The First Law of Religious Adherence:
The success of any religion is directly proportional to the size of what it promises, divided by the cost of attaining that promise.
It's really quite remarkable how well this works. Check it out:
|Religion||Promise||/Cost||Number of Adherents|
|Christianity||eternal life w/an optional golf package|
|follow no other Gods|
(ouch, very costly!)
|Secular/Agnostic/Atheist||free from dogma and religious b.s. in this life|
|no eternal life|
(costly, but not as costly as Islam)
|Hinduism||six heavenly levels||live a pure life with many paths to reach that goal||900 million|
|Buddhism||enlightenment in this life; maybe, or perhaps in the next|
| sit on your ass with your eyes closed for your whole life, beg for food & renounce sex and worldly pleasures|
(wow, very high cost!)
Based on this chart, I think there is perhaps another great religion just waiting to be started -- one that combines the best promise (Islam's 72 virgins -- but it can be equal opportunity this time -- 72 virgins for both men and women!), with the lowest cost participation (Christianity's 'follow no other gods but me'). We can call it Christilam or Islianity. I think it could break 3 million adherents easy! [That's marketing synergy, baby!]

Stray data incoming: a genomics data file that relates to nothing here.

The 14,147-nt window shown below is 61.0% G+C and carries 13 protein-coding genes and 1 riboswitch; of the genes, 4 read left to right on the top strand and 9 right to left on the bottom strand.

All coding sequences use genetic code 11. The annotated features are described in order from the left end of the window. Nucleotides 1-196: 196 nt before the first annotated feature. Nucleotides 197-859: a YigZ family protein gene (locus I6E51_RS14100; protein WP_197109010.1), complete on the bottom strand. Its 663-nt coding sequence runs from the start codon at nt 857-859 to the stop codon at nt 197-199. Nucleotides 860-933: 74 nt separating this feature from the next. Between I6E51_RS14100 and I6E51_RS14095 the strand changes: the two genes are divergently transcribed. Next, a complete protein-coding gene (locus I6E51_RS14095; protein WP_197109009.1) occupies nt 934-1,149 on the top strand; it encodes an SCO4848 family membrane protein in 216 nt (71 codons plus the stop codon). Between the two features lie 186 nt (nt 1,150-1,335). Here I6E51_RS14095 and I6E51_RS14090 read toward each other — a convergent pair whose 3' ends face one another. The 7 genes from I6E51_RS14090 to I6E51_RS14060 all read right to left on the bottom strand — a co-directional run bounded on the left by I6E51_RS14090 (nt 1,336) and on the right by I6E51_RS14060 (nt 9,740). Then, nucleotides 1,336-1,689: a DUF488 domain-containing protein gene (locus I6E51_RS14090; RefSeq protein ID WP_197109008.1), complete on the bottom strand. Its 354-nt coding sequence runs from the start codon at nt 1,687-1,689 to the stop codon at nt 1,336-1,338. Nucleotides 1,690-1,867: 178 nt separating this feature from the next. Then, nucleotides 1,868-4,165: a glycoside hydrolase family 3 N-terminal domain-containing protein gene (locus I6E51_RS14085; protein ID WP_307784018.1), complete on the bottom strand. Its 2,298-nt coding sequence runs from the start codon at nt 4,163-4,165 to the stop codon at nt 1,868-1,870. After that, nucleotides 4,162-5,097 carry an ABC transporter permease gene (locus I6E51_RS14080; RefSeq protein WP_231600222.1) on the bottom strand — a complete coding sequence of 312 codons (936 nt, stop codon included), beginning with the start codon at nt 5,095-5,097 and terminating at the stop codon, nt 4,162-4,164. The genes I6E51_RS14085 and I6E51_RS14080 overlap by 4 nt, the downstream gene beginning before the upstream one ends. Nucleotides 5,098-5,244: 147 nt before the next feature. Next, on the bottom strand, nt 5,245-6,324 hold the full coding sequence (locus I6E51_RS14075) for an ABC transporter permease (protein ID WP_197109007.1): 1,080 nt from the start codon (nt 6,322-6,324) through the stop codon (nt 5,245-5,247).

For a more serious look at changing attitudes towards religion in the U.S. check out Lisa Miller's article, "We Are All Hindus Now" in the most recent issue of Newsweek.
I bet there is a corresponding 1st Law of Politics:
The success of a political party is directly proportional to the size of the promise divided by the cost of attaining that promise [multiplied by a constant that represents the trust we have that the party will actually be able to deliver?]
In fact, I bet that's exactly why our economy and political system are such a mess right now. The Two Santa Claus theory that has defined U.S. politics for the past 30 years really is a version of Christilam -- the best promise (government services and tax cuts) combined with the lowest cost (more tax cuts). Except it only works as a theory of getting elected not as an actual method of governance. Religion doesn't have that problem -- they just get to sell the product -- it's up to God to deliver on the promise.